By Matthea Harvey, drawings by Elizabeth Zechel
TinHouse Books, 2009
$10.95, ages 4 and up, 62 pages
A little general tries to rid the world of imaginative thoughts until one day his mind forces him to see a wondrous thing that doesn't exist: a giant glistening snowflake.
In this charming little book about the importance of the imagination, the little general lives atop a hill and spends every waking moment trying to keep order in and around his house.
He grows petunias in a perfect line, counts out every food on his plate, assigns a day to every jacket and each afternoon at 4 o'clock, marshals an army of realists at the base of the hill to do battle against a group of dreamers -- though nothing ever comes of it.
Across the battlefield the Dreamers are so busy twirling around and giggling that they never have time to fight. Some days, half of the Dreamers pretend to be bees. They flit about imagining their comrades are flowers, tickling their armpits to get nectar.
The Realists, however, are always ready to take up arms. Like lemmings on the little general's favorite TV program, "Order in the Wilderness," the Realist army goes along with whatever the little general says, no matter how extreme. Sometimes the little general orders formations that are so complicated that his troops fumble about, unable to make sense of them.
Yet deep inside, some of the Realists find it hard to suppress their imaginations.
Sergeant Samantha, who towers over the little general, is love-struck. She wistfully wishes she was small enough to fit in the little general's house so he would invite her in. And Lieutenant Lyle, who wants nothing more than to sing silly songs, is trying so hard not to sing that he gets in trouble for repeating what other people say.
Then one day, as the little general heads off to do battle, he sees something that is not real: a snowflake three times larger than himself land on his prize bed of roses. Forgetting he doesn't believe in giant snowflakes, he draws his sword and orders it to get off his flowers, only to notice that the snowflake looks rather pretty the way it sparkles.
Appalled by his reaction, he snaps out of his reverie and steps around the snowflake and down the hill for another day of preparing for battle. Today the Dreamers are pretending they have invisible pets and an imaginary monkey bounds over the battle lines and pinches the little general's nose. Of course the little general only scowls, dismissing the empty spot where the monkey would be.
But when the little general gets home, the visions don't end. There in his yard is the snowflake from that morning. He wonders if his mind is deluded by fever, but his forehead isn't hot. Then while eating dinner, he sees the snowflake drift in front of his window. As the moon shines on its points, the snowflake glistens on forks and saucepans in his dish rack.
The little general is so flustered by the fanciful sight that he doesn't act like himself. He forgets to to pick up his dinner plate and brush his teeth, then goes to bed early and does what he normally takes pride in never doing. He dreams. Not just once but three times.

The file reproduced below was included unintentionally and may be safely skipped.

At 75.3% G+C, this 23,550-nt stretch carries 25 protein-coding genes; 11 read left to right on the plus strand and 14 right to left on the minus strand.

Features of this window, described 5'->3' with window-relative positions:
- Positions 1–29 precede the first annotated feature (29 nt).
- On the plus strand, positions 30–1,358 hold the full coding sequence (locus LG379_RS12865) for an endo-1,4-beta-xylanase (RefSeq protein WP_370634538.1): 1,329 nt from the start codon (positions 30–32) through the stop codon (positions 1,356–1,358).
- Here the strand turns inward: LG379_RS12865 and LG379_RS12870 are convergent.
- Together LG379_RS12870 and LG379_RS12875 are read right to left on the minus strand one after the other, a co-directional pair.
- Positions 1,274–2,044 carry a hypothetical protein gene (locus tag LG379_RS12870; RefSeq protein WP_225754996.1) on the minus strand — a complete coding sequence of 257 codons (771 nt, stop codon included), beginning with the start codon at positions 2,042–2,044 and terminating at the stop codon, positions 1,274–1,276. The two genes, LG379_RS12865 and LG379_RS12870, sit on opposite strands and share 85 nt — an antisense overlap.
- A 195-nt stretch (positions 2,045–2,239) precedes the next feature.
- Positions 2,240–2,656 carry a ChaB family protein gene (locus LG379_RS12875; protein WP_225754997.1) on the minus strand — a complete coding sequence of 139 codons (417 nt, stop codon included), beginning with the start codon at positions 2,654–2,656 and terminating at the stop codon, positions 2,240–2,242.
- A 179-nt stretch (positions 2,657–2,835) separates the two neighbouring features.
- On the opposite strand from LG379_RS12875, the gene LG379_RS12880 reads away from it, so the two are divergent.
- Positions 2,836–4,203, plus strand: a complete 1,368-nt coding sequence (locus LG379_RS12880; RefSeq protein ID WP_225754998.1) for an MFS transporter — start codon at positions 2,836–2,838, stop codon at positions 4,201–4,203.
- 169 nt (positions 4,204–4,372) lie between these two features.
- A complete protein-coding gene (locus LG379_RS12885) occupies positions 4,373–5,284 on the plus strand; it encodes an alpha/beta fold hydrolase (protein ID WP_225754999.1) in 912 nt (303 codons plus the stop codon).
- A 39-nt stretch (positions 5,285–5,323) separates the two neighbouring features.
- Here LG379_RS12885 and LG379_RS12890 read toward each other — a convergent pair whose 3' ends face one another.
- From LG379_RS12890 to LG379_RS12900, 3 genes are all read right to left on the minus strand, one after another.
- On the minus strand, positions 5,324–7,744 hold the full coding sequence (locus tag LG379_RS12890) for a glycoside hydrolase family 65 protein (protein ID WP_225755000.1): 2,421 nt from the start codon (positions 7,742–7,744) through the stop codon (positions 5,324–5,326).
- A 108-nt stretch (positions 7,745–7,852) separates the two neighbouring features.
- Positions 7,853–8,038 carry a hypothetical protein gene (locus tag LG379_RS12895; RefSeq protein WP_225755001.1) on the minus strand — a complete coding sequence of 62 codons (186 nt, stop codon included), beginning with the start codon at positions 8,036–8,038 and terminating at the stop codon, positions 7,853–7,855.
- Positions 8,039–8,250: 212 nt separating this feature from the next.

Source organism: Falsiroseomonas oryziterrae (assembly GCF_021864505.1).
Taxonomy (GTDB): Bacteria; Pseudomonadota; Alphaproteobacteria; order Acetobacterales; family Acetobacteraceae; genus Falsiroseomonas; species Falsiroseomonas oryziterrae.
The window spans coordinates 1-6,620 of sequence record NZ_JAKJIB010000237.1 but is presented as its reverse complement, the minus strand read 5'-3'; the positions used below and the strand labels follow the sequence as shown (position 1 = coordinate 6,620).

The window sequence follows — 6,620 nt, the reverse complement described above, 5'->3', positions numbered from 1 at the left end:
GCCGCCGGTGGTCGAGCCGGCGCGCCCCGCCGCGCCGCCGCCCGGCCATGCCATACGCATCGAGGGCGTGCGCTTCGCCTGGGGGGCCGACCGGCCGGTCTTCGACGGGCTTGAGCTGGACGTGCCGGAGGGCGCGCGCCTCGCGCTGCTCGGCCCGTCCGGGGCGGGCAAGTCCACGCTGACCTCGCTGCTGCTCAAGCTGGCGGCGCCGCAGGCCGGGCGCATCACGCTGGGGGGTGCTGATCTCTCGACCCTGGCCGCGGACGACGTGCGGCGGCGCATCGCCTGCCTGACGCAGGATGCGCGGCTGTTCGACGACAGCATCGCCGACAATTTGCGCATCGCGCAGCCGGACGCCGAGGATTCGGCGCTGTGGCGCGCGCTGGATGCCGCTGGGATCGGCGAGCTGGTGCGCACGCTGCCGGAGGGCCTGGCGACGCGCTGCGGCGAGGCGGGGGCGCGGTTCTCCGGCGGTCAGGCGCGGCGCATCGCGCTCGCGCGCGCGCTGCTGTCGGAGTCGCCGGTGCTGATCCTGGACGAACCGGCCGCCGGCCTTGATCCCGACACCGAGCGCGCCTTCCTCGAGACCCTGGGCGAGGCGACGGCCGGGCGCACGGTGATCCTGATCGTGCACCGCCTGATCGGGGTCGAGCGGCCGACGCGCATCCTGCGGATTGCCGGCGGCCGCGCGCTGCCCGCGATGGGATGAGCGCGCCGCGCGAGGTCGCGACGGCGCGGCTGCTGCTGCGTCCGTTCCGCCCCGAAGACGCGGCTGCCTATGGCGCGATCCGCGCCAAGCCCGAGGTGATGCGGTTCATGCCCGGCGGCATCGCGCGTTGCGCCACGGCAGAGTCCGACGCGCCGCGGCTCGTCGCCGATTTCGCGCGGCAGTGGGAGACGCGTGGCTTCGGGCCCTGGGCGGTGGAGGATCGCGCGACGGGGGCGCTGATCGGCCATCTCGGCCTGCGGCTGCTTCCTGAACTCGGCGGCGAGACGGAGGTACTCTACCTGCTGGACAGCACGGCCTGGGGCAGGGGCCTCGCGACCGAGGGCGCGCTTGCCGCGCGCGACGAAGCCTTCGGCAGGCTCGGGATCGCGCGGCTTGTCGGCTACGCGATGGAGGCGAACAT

In the first dream, the little general dances around a battalion of lemmings. In the next, he has snowflake wings and flies around the country dropping sugar cubes into lemmings' bowls for tea. And in the last, he dreams he's holding a baby lemming, scratching its ears and calling it "my little Snowflake."
When the little general wakes, he is completely out of sorts and hurries to his bookshelf to find his medical book, a realist's guide to diseases of the imagination. Under "Snowflake, Giant," he discovers he suffers from a rare hallucination, a snowflake that's three times a person's size. No cure exists.
The little general decides he has no choice but to pretend that the giant snowflake isn't actually there. But this proves difficult and by the next day the snowflake is floating an inch above his head on the battlefield.
That evening the little general has another scandalous dream, this time about Sergeant Samantha climbing a rope of lemmings up a tower to save him. By morning, all of his soldiers have come down with little snowflakes over their heads.
For the first time the little general is in tears over what to do. With no rational solution at hand, it''ll take Sergeant Samantha stepping outside the bounds of propriety to cure the hallucinations and suggest a formation to bring peace to the land.
This little book is so quirky and philosophical, you may not know what to make of it at first, but the further you get into it, the more it charms you with its messages: embrace your imagination and you'll find what your heart desires, be open to other ways of looking at the world and the differences between people won't seem as great.
Peter Sis, author and illustrator of The Wall, summed up the book beautifully on its back cover.
Writing to Harvey, he said, "Your book is strange, it is like a dream I remember having as a happy child. The dreams were like worlds to themselves … Sometimes I got scared and wanted to wake up … Sometimes I wanted them to last forever. And your book is such a dream."